How Do We Protect Prisoners' Names and Info?
A South Carolina prisoner writes:
“Why did one of the coordinating members unexpectedly leave MIM(Prisons)? We should be informed on his/her departure because he/she do know our names in the group.”
This is a good question. We explained why they left the best we can in an article on the comrade’s defection.
As to your concern about the info that this comrade had, it is a valid concern, and one we are always thinking about. The persyn who left MIM(Prisons) was a long-time cadre-level member who had access to information on a need-to-know basis, which included subscribers’ names, addresses and communication records. But as discussed in the article, ey left for some kind of nihilism and sense of defeat, and ey still feel like ey agree with what we are doing. So we are confident in saying there is no ill-will there.
Over the existence of our organization we have constantly improved the security of our organization and specifically the security of our subscribers’ information. There have been at least 4 major technological leaps in our tracking of your info in our over 10 years of existence. We are confident in saying that our information is more secure than any other organization that you may write to, and about as secure as it could possibly be while still using computers connected to the internet.
Other than the technical side of security is the humyn side. We organize our movement in a hierarchical way. People must work their way up the ladder, and information is released on a need-to-know basis. Comrades must put in work to get access to any information. So even if they do do harm, we try to make sure they are doing more good for the movement.
We recently put out documents outlining a new mass organization called Anti-Imperialist Prisoner Support (AIPS). In those documents we outline the hierarchy of supporters, member, leaders and cadre. Cadre is the highest level in AIPS, and these comrades are also a full member of MIM(Prisons). We have the same hierarchy within United Struggle from Within for our comrades inside, except that cadre-level prisoners cannot join MIM(Prisons) for security reasons. Since the state can read our mail or listen to our phone calls, there is no way to have democratic centralism with cadre while they are still in prison.
Our latest iteration of technological improvements was a major achievement that was just launched over the last couple months. It involved allowing supporters and members, working as AIPS, to help us with work like typing reports we receive from prisoners on conditions and organizing, articles and study group responses. This is done in a way where our subscribers’ identity and persynal information is completely inaccessible to these AIPS comrades. In fact, that persynal info physically cannot be “hacked” into from the information that these comrades have.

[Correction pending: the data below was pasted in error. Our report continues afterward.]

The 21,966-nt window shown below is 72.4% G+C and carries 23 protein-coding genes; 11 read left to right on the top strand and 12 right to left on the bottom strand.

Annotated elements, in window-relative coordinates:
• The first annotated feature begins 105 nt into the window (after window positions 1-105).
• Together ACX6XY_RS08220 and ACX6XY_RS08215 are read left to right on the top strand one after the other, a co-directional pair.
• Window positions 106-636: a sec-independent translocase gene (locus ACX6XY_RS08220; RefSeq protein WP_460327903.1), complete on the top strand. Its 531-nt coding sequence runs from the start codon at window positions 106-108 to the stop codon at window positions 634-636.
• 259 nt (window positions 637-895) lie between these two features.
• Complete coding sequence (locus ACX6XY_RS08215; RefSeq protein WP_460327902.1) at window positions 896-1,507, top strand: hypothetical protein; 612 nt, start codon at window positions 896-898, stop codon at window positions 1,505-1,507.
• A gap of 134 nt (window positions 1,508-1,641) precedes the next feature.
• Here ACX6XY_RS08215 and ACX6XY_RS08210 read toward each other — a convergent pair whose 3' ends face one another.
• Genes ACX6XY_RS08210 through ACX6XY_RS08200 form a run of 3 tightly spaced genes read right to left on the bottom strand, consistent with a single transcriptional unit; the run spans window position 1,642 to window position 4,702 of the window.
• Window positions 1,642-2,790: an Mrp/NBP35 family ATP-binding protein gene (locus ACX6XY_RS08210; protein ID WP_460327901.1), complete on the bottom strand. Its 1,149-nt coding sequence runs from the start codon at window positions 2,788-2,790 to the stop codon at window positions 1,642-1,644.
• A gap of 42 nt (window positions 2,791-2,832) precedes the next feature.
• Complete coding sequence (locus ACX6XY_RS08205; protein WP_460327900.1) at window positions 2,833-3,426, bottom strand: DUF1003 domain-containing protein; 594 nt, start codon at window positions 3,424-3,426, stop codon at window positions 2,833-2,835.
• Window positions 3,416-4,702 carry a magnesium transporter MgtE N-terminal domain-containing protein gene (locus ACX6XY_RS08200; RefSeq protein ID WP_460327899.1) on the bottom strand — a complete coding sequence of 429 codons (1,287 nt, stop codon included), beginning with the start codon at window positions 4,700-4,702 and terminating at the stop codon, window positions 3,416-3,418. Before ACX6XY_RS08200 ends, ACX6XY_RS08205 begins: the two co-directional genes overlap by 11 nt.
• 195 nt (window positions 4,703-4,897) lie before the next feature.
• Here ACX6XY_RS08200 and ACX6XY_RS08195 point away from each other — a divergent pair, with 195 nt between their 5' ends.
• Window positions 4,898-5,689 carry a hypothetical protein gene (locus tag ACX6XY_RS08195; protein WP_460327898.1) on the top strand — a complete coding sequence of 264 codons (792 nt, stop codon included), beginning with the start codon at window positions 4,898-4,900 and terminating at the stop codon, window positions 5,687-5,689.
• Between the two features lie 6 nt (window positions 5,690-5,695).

Even within the different levels of commitment outlined above, we have instituted different levels of access to information. It is all handled on a need-to-know basis and based on one’s quality of work and proven commitment to the movement. For example, members of AIPS have begun to participate in the introductory study group that you are also doing right now. And from the people that complete it, we will invite AIPS supporters to respond to imprisoned comrades’ answers to help both parties develop their political consciousness. This will be a level of political responsibility and access that must be earned.
Back to the comrade that left. As soon as ey left, we cut off eir access to all of our digital information and accounts. Most importantly, we released a new gpg key. We use gpg to encrypt our email and confirm our messages are officially from us. So anyone emailing us should use our new gpg key to ensure that anyone with our old gpg key cannot read our messages. Using the new gpg key provides extra certainty that you are only communicating with current members of MIM(Prisons).
In this era, people are more aware than ever about the susceptibility of their persynal information being sucked up and used by all kinds of powers that be. For revolutionaries this can become a life or death concern, and is certainly a concern of success or failure. Only recently have we seen other organizations and movements begin to talk about the kind of practices that MIM was once mocked for. While most of what we’re saying here you just need to take our word for, we do think our historical practice around security culture speaks to the seriousness with which we take the work that we are doing. And we commend you (the comrade who asked this question) for also taking these things seriously.